Equines break through wall of silence
The meeting gathered representatives from the equine sector, member states and welfare organisations and a clear conclusion is that several areas of welfare concerns exist and that most of these problems are pan-European and need addressing at EU level including: improved identification and registration, better education on keeping and training, a ban on long distance transport to slaughter, the need for humane slaughtering and last but not least much more focus on effective law and enforcement.
“Our recognition that equines are in urgent need of better protection was confirmed by the expert speakers. Although horse welfare is managed well by organisations like the FEI through their own self-regulation it is clear that many more equines would benefit under the future Animal Welfare Framework Law or other dedicated harmonised EU legislation and implementation. This would ensure that actual law, soft law and educational efforts go hand in hand and significantly raise the quality of life offered to Europe´s equines. Equines are unique animals and need unique protection,” said Reineke Hameleers, Director at Eurogroup for Animals.
In partnership with World Horse Welfare, Eurogroup for Animals together with all its members involved in equine welfare will now start a research process mapping the equine sector, the role of regulation and key equine welfare and health issues. This mapping will further explore the equine areas of concern raised today. However the success of the research will depend on the contribution and quality of the data available at member state level. The result of the research will be published in a report at the end of 2014 with clear and concrete recommendations.
“Yesterday’s expert meeting clearly proved that equines are of fundamental importance to Europe and as such this initial meeting must be seen as just the first step in offering unique protection and support to Europe’s horses and the growing equine sector. We need a grown up debate on what regulation is and is not working. We need to work together as one sector and to develop a Europe-wide agreement on how our horses can best be helped. We call on the experts who attended this expert meeting, member states and Europe’s horse sector to help provide the data for this landmark research. We are sure that we will need a conference with a wider range of stakeholders once the initial research report is complete to address the issues raised,” said Roly Owers, Chief Executive of World Horse Welfare.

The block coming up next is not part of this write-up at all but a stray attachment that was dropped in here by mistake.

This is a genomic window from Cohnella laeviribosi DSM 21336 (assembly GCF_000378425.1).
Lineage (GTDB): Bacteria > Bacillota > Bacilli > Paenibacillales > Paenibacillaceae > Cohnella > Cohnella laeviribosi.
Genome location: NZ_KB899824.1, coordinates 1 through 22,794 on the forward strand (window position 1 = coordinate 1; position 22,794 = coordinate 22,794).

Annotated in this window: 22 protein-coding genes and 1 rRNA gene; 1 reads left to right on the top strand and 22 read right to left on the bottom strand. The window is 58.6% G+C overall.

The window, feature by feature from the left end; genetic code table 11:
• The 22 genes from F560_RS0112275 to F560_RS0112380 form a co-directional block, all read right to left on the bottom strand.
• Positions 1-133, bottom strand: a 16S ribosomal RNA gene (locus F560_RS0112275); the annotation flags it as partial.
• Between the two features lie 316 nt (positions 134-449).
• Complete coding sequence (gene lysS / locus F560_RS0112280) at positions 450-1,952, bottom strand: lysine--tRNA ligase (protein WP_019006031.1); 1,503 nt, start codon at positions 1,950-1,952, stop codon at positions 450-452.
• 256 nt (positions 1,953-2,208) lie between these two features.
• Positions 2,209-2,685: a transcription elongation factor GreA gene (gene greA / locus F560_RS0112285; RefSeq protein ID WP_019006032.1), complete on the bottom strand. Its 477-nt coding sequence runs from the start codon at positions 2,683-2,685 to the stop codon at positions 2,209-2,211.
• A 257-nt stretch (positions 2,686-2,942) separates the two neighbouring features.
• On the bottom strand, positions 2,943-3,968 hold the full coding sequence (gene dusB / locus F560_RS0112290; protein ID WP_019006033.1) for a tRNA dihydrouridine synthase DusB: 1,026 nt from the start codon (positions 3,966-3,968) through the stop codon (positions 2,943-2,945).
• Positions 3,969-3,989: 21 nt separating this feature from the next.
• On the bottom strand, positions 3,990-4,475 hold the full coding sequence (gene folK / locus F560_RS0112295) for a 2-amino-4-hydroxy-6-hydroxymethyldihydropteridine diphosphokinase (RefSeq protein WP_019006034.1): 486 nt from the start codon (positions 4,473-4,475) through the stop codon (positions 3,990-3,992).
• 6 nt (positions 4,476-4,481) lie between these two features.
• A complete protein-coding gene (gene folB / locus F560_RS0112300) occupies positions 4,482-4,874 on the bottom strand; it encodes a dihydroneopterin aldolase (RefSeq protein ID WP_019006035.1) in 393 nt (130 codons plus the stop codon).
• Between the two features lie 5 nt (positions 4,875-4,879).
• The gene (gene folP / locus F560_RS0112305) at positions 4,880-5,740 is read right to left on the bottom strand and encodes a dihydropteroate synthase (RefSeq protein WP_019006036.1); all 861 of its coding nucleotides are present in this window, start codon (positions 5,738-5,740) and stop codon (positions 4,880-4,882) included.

Throughout the financial crisis, the equine economy has continued to grow in the EU and in rural areas in particular equine activities contribute significantly to the local economy. As a consequence for many people both in rural and urban areas equines form an integral part of their lives for economic reasons, for leisure, tourism and as source of food. This very clearly gives evidence that equines are an intrinsic part of the internal market.
“The European Commission recognises that there are gaps in the welfare legislation for equines and we are very pleased with the outcome of this equine expert meeting as a first step in a process that will improve the welfare of equines in the future,” added Andrea Gavinelli, Head of the Animal Welfare Unit, DG SANCO.
The European Commission recognises that there are gaps in the welfare legislation for equines and we are very pleased with the outcome of this equine expert meeting as a first step in a process that will improve the welfare of equines in the future.Andrea Gavinelli, Head of the Animal Welfare Unit, DG HEALTH